Before the pandemic, many candidates delayed their entry by months.

“It gave them time to understand our culture and to get physically prepared,” said Capt. Joshua Collins, a spokesperson with Marine Corps Recruit Depot San Diego. “Now we have direct shippers that leave for boot camp in 30 days. We’re dwindling in our depth. Recruiting is difficult because we don’t have people on standby.”

Since the end of the Afghanistan war, there has also been a decrease in public confidence in the military and a growing civilian and military divide, which affects recruiting, Collins said.

To help with retention, the Marines are offering those who are qualified incentives, such as options for early moves from one base to another or an opportunity to move into a more desired job, and have made it so they can re-enlist on the spot without having to fill out paperwork that could take months and in the past led to some Marines losing interest, officials said.

At Camp Pendleton, the 1 Marine Expeditionary Force, which is the West Coast command that trains and deploys troops around the world, this year averaged an overall retention of 71%. Some of the jobs where the retention mission hit 100% included ordnance repair, military police, aircraft mechanics and tactical data systems administrators.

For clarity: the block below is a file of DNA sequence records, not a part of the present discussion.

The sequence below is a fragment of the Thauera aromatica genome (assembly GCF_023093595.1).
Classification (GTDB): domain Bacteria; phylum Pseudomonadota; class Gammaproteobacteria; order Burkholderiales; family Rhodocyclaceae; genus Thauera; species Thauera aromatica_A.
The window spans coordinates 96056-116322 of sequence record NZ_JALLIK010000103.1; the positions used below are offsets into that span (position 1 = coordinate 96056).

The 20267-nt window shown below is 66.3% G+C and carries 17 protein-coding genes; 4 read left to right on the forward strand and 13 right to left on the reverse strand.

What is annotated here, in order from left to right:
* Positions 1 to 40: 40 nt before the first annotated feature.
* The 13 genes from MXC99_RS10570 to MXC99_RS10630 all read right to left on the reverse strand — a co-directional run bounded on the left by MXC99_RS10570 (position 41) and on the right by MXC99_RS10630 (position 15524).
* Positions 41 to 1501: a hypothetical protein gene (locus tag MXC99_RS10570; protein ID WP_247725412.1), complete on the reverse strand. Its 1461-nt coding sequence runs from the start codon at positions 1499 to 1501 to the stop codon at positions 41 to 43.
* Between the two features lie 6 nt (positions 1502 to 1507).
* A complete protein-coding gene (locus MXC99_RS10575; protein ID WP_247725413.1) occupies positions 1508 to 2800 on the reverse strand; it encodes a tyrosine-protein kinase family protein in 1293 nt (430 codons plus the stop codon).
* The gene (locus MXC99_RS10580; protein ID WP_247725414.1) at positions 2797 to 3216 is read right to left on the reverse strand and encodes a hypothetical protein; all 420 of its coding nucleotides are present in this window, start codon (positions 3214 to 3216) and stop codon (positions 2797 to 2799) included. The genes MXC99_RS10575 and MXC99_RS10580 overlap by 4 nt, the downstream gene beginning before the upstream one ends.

“We look for Marines that are the most competent,” said Master Gunnery Sgt. Jesse Hernandez, a career planner who makes sure jobs in the command aren’t left vacant. “We look for the ones with the highest rifle and pistol scores, where the education is complete, the highest PT (physical training), and the best work ethic.”

Hernandez said the commandant’s program helped identify those Marines.

“When you identify Marines as the cream of the crop, they’ll re-enlist and that trickles down to others who will stay in,” he said.

One of the Marines identified was Cpl. Stephany Nolasco, 21, who enlisted in 2019 and just recently signed up for another four years. She works as an administrative specialist for the command, doing legal work and assisting limited-duty Marines and sailors who need help doing their paperwork and getting their documentation in order. Her job now, she said, is the perfect stepping-stone to becoming a Marine Judge Advocate.